The Little Man Who Wasn’t There

Yesterday, upon the stair,
I met a man who wasn’t there
He wasn’t there again today
I wish, I wish he’d go away…

From Antigonish by Hughes Mearns (1899)

Scott Sumner has a divergent explanation for the “jobless recovery”—there isn’t a recovery at all:

Where’s the evidence of a recent trend toward jobless recoveries? What I see isn’t jobless recoveries, but three consecutive recessions where the first 6 quarters saw no recovery at all (relative to trend.) We fell into three deep holes, and started digging sideways.

So yes, the last three recessions have been quite different, but the difference was that during the first 6 quarters of “recovery” there was no recovery at all. And 1983 is not an outlier. We can’t do 1980, because the entire recovery lasted much less than 6 quarters, but previous postwar recessions saw RGDP rise at 5% to 10% rates during the first 6 quarters of recovery.

The real question is why did RGDP rise so slowly during the three most recent recoveries. If you haven’t guessed yet, you’re obviously new to my blog.

There’s no jobless recovery, there’s a jobless lack of recovery, or more accurately a M*V-less lack of recovery.

He continues on for several paragraphs and then closes with something to contemplate:

Perhaps inflation targeting (rather than level targeting) also plays a role. Price level targeting leads to V-shaped recoveries and inflation targeting leads to L-shaped “recoveries.”

6 comments… add one
  • steve Link

    I think Sumner ignores the unique qualities of some of those recoveries. The 1982 recovery was accompanied (caused ?) by a drop from very high interest rates. Still, I keep reading the guy and thinking he may be right. The obsession with inflation seems misplaced right now.


  • As I’ve written before, I’m not particularly concerned about inflation. I’m very concerned about hyperinflation. I’m further concerned that economists don’t seem to recognize that hyperinflation isn’t a phenomenon that takes place on a spectrum from low (or no) inflation through moderate inflation and high inflation to hyperinflation. I read yet another blog post from an economist today that had the underlying assumption that hyperinflation was on such a spectrum.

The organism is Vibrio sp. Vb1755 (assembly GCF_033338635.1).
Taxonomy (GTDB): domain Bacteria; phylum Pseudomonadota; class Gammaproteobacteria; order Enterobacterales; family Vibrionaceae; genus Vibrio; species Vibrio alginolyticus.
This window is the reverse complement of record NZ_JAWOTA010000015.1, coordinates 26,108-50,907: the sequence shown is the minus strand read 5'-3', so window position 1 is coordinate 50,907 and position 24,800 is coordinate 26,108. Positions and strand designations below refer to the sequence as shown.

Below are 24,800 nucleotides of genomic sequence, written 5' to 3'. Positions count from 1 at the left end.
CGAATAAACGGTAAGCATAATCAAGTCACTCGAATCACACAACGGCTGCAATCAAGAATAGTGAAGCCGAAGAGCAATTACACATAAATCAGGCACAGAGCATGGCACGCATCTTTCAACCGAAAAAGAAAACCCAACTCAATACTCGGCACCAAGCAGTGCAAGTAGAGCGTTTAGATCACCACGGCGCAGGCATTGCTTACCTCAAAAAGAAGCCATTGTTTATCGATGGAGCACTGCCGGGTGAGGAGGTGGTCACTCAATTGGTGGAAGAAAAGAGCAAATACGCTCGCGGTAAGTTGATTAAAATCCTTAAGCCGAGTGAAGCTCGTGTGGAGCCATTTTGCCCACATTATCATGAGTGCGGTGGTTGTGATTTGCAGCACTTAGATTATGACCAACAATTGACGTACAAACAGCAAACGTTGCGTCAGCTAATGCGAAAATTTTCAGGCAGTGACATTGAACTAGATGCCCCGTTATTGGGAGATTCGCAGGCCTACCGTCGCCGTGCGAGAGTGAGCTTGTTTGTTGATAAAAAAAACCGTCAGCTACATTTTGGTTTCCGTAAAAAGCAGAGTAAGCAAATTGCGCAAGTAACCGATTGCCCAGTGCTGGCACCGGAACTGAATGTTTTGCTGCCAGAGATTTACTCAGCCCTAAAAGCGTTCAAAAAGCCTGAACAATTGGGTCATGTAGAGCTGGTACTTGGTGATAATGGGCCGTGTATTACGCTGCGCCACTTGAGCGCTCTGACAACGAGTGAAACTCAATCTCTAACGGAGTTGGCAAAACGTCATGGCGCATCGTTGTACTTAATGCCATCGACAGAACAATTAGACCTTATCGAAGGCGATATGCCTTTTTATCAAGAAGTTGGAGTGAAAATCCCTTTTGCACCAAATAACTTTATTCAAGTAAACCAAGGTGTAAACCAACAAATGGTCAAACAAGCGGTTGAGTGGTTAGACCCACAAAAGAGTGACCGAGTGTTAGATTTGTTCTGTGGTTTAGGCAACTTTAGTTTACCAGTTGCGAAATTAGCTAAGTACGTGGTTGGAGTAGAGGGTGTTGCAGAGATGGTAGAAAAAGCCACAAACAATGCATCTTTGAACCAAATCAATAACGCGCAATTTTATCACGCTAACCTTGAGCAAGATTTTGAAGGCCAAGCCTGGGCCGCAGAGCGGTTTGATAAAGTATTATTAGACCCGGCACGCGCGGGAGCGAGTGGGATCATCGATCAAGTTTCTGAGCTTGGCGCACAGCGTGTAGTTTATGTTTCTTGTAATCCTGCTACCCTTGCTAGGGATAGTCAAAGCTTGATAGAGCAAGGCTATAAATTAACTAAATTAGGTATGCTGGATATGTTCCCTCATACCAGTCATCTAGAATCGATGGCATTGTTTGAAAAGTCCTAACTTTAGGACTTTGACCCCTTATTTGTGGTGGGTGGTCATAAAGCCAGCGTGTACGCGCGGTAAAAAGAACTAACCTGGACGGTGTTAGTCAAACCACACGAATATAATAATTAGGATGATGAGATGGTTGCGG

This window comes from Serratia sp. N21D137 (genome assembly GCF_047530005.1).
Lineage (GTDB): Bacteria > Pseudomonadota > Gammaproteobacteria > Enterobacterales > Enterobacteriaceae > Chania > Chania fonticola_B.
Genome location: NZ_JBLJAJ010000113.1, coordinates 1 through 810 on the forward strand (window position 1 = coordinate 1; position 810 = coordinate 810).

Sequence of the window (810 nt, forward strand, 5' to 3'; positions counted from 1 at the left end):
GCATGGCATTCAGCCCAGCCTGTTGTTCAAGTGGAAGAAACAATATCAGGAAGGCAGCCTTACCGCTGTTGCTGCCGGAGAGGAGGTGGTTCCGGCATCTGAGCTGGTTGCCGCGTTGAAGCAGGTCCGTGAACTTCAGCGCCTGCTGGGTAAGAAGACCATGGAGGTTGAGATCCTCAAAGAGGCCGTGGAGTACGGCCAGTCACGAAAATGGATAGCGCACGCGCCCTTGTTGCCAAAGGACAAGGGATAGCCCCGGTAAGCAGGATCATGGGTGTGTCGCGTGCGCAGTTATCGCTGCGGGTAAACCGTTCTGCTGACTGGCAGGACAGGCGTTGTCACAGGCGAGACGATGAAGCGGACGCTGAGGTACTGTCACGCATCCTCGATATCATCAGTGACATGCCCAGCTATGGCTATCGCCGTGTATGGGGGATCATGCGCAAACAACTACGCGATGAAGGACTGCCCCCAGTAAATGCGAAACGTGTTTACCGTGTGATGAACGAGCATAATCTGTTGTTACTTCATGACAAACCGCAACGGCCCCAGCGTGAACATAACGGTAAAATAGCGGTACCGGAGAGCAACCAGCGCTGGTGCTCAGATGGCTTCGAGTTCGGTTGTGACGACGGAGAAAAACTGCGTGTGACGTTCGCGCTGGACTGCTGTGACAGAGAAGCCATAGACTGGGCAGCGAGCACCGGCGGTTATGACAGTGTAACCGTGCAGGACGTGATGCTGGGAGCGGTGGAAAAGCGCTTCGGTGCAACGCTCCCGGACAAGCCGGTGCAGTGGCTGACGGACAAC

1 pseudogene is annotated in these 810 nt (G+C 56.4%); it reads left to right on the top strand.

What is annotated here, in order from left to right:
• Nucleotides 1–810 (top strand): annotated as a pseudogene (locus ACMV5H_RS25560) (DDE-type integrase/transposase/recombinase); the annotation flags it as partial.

• john personna Link

    Marginal Revolution has some posts today about technology and job replacement. Probably not totally unrelated.

  • Drew Link

    I have to confess that I don’t know this Sumner guy. But I thought he was light (as I back read a number of his posts) on inflation. “Its all expectations etc……What?

    And the price level vs inflation thingy was just weird.

    Yet he apparently recognizes velocity. And that’s the Big Deal. What if it takes off? Dave remarks….”worried about hyper vs inflation.” Exactly. Hyper would be a mess, and catastrophic. Slight inflation could be part of a viable 4-5 variable policy mix.

    Separately, I note that a number of left oriented commentors had adopted a “I dare the Republicans to propose spending cuts” mantra………thinking they wouldn’t. Now we have the bluff called, with Dems unwilling to cut squat. Anyone surprised??

  • john personna Link

    Drew, aren’t they all just trading sound bites?

    I commented in support of Boehner at OTB, but I think the cup is a long way from the lip.

  • Drew Link

    “Drew, aren’t they all just trading sound bites?”

    I think that’s overstated. I understand, none of them are proposing revisions large enough to suit me, and perhaps not large enough for you either. But if we don’t get started in a) halting the spending momentum and b) actully cutting or reducing spending growth rate trajectories we shall most assuredly drown in debt, or inflate it away.

    BTW – I met with my portfolio manager / private banker last week. They are really getting serious about introducing inflation and currency hedges into the portfolio. And JP Morgan’s CE is warning of a huge bond price hit. Things rarely happen overnight, but storm clouds are forming.

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